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Hrp: The Hippo Emerges

Hrp: The Hippo Emerges image
Parent Issue
Day
1
Month
November
Year
1973
Copyright
Creative Commons (Attribution, Non-Commercial, Share-alike)
OCR Text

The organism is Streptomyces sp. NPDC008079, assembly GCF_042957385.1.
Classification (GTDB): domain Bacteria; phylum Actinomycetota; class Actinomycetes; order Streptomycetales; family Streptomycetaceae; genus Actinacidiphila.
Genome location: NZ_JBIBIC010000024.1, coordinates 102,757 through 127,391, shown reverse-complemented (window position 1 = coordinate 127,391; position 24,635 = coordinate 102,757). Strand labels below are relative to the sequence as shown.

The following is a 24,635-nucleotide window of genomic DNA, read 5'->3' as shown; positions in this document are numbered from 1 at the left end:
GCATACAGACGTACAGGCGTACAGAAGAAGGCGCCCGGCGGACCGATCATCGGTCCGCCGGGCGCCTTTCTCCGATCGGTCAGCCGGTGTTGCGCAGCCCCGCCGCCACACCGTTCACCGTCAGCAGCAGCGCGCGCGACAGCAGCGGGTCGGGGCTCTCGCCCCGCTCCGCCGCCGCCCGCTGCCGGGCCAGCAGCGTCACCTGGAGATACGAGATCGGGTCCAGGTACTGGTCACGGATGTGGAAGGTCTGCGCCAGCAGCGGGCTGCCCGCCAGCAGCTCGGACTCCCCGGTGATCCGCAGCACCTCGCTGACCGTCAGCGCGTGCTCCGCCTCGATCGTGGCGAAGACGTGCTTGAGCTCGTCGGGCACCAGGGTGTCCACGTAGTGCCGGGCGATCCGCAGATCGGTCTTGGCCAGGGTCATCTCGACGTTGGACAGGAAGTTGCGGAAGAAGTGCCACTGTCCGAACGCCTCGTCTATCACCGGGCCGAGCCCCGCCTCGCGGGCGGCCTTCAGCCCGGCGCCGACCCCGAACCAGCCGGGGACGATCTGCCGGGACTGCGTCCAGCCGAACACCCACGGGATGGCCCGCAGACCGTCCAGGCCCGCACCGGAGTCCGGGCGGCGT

Whlle the spring etections still seem a long way off with winter jusl beginning, the Human Rights Pariy is preparing a number of programs to regenerare interest in the party before the spring campaigns. Curren t projects include an anti-rape package, a rent control or dinance, and the S5-fine marijuana petition. Stop Rape The anti-rape proposal. soon to be presented to City Council. is being prepared in conjunction with the Women's Crisis Center. While all the details are nut yet worked out, it will be modeled after an existing program in New York City. Included in the program are plans for an anti-rape unit wiiliin the City Pólice Department which would be controlled by women and outside the usual authority structure of the department. The anti-rape squad would be there to help the victim. seeing shehe gets free therapy and medical treatment as well as investigating the complaint with the needs of the victim in mind. The program is also meant to prevent rape. Among proposed methods for prevention are improved street-lighting. 24-hour public transportation and self-defense programs. Further Information on the proposal is available trom the HRP office or the Women's Crisis Center. 761-W1SE. Control Rent In a city where the majority of the people live in rented housing, and where the housing market is tight, landlords have a great deal of power. Wliile the national average spent on rent is 22% of a family's yearly bicorne, the figure in Ann Arbor goes as high as 337c in the central area; more than half the city's residents pay over 25%. Rents in Ann Arbor have risen three times as rast as the national average. Previous attempts at rent control ordinances were defeated by both Democrats and Republicans on City Council, and the current Republican pro-business policies do not encourage the possibilities of any new actions by the city administration. The HRP ordinance will be presented as a referendum on the April ballot, to let tenants decide whether this city needs rent control. While landlords and theil interests are expected to strongly oppose the ordinance in every way possible, the ordinance will créate a rent control board to oversee the program, and a schcdulc of fines for non-compliance by landlords. The bask proposal establishes a formula to adjust rents. This formula encouiagcs maintenance of the house, discourages buying property at excessive rates of interest, covers normal operating expenses for the landlord, und limits the amount of profit on each property. The HRP estimates that almost everyone's rent will decrease by 10-15%, and some rents may actually come down as much as 25 or 30% under this formula. The ordinance is expected to affect as many as three-quarters of all Ann Arbor tenants. Due to legal problems, such things as University housing and federally-subsidized low-income housing are excluded from control. [f the ordinance passes in the spring elections, rents would immediately be frozen at the highest monthly level charged during the August, 1972 through August 1973 period. An interim rent control board would be appointed based on the voting in the spring elections, and rent control based on the formula would be instituted. A permanent board would be elected in the regular fall elections. The Rent Control Board would consist of eleven members. Landlords would be required to register with the Board, and provide any needed documents to assist with rent adjustment. Once rents are adjusted, an appeal hearing can be requested by either the landlord or the tenant. Petitions to get the Rent Control Ordinance on the ballot will soon be ready; 3,500 signatures are needed. People interested in circulating petitions should contact the HRP office, 516 E. William, 761-6650. BringBack$5Fine People are still needed to circuíate the $5-fine marijuana petitions which are available at the HRP office. Other projects and issues are also under discussion, and interested people are needed. Only through active participation of many people can the party be effective and avoid the mistakes of past elections.